Neighbors to the north: Housing party may be overNovember 7, 2012 @ 8:08 am
A chill is emerging in the once-booming Canadian housing market, as Canadian lawmakers take steps to make sure their market isn't headed for a crash as hard as the United States' housing bust a few years ago.
"Signs are everywhere that Canada's long run-up in house prices is over, hit by a combination of tighter mortgage lending rules and growing consumer reluctance to take on more debt," Reuters reported.
"Sales of existing homes are down steeply, with condo sales hit especially hard, and some long-booming prices have started to fall. ... Sales always slump as the real estate market heads into winter. The big question will be whether spring brings renewal or confirmation that the party is over."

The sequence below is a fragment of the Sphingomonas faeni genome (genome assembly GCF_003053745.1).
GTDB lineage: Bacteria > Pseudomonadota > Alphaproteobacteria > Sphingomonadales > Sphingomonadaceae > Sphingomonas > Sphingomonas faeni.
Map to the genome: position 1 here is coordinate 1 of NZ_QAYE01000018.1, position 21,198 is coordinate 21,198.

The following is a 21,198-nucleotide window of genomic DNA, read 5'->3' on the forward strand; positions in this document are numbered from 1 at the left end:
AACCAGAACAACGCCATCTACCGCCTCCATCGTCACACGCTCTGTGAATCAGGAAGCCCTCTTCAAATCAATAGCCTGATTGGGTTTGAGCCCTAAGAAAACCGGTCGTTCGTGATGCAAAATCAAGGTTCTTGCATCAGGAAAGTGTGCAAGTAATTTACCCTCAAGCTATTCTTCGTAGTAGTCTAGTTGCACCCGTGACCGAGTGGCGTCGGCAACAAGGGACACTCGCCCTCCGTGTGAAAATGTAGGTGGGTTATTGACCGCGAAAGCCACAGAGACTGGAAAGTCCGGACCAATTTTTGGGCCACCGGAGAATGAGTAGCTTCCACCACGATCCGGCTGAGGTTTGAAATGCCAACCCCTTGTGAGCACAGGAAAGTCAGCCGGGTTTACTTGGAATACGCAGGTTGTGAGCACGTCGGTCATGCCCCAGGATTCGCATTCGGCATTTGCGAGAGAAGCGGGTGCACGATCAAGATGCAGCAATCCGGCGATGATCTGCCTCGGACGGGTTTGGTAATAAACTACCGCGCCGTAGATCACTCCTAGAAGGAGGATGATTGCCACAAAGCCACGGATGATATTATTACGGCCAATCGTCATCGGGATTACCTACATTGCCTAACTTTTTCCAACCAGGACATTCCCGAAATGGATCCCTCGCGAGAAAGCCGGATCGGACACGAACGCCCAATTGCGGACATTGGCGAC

Sales of existing homes have fallen 15.1 percent in September compared to a year ago, according to the Canadian Real Estate Association. Large cities that have really seen prices boom the last few years, such as in Toronto, Vancouver, and Victoria, are seeing much slower sales activity.
Canadian households hold more debt than American households did prior to the housing crash in the United States. As such, the Canadian government has taken steps to tighten mortgage lending several times in the last few years, mostly geared at limiting the amount of debt buyers can take on.
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